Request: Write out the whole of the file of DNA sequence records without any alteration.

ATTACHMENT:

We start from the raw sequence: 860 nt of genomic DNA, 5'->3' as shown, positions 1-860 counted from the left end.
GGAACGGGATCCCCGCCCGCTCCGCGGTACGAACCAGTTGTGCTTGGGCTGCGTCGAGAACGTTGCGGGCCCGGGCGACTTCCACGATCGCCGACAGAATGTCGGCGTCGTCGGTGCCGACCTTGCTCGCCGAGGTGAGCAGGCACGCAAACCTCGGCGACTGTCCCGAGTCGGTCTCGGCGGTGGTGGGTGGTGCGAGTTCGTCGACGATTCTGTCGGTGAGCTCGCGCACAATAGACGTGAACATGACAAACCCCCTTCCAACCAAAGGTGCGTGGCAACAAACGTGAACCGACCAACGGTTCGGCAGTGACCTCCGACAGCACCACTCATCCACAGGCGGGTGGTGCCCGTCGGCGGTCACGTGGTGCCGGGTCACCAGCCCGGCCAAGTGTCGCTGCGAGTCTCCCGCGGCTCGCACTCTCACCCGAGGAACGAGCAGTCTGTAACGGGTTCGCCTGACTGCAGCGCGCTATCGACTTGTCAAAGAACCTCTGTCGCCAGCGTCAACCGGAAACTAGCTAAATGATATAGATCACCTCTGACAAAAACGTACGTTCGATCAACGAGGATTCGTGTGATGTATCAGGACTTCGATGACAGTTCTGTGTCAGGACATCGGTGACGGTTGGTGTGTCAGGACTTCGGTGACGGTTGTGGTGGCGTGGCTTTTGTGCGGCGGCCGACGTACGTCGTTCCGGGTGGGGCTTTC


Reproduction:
We start from the raw sequence: 860 nt of genomic DNA, 5'->3' as shown, positions 1-860 counted from the left end.
GGAACGGGATCCCCGCCCGCTCCGCGGTACGAACCAGTTGTGCTTGGGCTGCGTCGAGAACGTTGCGGGCCCGGGCGACTTCCACGATCGCCGACAGAATGTCGGCGTCGTCGGTGCCGACCTTGCTCGCCGAGGTGAGCAGGCACGCAAACCTCGGCGACTGTCCCGAGTCGGTCTCGGCGGTGGTGGGTGGTGCGAGTTCGTCGACGATTCTGTCGGTGAGCTCGCGCACAATAGACGTGAACATGACAAACCCCCTTCCAACCAAAGGTGCGTGGCAACAAACGTGAACCGACCAACGGTTCGGCAGTGACCTCCGACAGCACCACTCATCCACAGGCGGGTGGTGCCCGTCGGCGGTCACGTGGTGCCGGGTCACCAGCCCGGCCAAGTGTCGCTGCGAGTCTCCCGCGGCTCGCACTCTCACCCGAGGAACGAGCAGTCTGTAACGGGTTCGCCTGACTGCAGCGCGCTATCGACTTGTCAAAGAACCTCTGTCGCCAGCGTCAACCGGAAACTAGCTAAATGATATAGATCACCTCTGACAAAAACGTACGTTCGATCAACGAGGATTCGTGTGATGTATCAGGACTTCGATGACAGTTCTGTGTCAGGACATCGGTGACGGTTGGTGTGTCAGGACTTCGGTGACGGTTGTGGTGGCGTGGCTTTTGTGCGGCGGCCGACGTACGTCGTTCCGGGTGGGGCTTTC